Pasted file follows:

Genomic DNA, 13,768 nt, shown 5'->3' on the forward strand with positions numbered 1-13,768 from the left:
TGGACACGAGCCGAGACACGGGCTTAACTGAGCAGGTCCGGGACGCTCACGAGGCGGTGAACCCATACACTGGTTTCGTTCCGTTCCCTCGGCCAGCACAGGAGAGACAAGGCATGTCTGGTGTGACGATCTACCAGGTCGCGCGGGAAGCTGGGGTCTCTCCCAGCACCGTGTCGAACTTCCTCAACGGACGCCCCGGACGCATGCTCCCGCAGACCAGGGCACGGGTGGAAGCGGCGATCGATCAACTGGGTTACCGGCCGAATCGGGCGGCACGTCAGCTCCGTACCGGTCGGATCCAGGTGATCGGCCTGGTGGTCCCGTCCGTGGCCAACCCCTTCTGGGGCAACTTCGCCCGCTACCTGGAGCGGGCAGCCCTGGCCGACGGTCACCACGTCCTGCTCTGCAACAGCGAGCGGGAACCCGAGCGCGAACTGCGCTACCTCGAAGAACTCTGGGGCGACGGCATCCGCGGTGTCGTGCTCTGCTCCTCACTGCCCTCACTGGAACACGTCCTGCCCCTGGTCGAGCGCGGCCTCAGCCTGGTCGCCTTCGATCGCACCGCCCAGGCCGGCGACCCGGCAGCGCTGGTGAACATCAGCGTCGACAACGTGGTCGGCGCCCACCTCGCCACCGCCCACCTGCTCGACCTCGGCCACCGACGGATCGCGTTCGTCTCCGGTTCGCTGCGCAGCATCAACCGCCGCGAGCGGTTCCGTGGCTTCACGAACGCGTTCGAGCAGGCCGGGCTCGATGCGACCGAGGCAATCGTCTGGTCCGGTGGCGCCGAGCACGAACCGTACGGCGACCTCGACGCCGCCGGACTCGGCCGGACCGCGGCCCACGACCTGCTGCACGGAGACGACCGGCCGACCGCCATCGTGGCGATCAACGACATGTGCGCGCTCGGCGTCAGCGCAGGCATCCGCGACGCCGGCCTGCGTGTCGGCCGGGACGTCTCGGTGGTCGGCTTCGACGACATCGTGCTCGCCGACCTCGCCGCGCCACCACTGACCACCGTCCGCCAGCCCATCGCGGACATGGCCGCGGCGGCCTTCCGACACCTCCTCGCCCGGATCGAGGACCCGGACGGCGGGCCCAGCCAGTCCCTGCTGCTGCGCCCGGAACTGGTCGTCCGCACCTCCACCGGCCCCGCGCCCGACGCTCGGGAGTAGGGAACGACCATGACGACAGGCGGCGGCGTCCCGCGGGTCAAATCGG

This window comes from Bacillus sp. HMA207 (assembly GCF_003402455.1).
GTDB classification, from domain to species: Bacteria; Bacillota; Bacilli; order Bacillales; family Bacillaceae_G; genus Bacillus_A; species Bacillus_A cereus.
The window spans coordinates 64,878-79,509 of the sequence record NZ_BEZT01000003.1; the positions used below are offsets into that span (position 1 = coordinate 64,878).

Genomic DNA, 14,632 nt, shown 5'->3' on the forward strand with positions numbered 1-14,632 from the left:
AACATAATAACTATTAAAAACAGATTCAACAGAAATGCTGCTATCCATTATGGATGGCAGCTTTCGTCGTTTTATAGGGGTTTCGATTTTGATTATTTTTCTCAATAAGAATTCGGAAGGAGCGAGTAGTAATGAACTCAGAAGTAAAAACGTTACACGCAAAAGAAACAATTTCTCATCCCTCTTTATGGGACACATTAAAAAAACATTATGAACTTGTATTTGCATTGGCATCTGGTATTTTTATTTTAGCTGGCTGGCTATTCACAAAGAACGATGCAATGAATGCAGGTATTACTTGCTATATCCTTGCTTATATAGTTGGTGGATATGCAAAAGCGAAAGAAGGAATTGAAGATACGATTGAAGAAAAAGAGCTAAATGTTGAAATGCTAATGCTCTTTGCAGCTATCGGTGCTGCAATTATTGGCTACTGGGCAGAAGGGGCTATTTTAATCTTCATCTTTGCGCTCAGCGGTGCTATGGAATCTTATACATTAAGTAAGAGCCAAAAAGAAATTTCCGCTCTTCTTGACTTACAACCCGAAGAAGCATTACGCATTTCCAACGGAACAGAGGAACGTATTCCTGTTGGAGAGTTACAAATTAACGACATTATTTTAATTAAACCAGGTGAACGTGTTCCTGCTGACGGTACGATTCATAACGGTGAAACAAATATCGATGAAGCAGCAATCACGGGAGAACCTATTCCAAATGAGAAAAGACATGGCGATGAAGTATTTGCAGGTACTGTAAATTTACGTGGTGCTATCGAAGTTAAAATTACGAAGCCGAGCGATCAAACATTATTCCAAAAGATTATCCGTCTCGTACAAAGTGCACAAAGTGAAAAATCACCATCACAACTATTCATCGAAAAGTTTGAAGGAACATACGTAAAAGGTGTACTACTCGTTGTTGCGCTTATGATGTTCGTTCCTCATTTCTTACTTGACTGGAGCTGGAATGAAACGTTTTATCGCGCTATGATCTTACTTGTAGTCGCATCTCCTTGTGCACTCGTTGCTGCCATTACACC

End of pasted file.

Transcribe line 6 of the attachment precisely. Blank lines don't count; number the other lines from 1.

Genomic DNA, 14,632 nt, shown 5'->3' on the forward strand with positions numbered 1-14,632 from the left: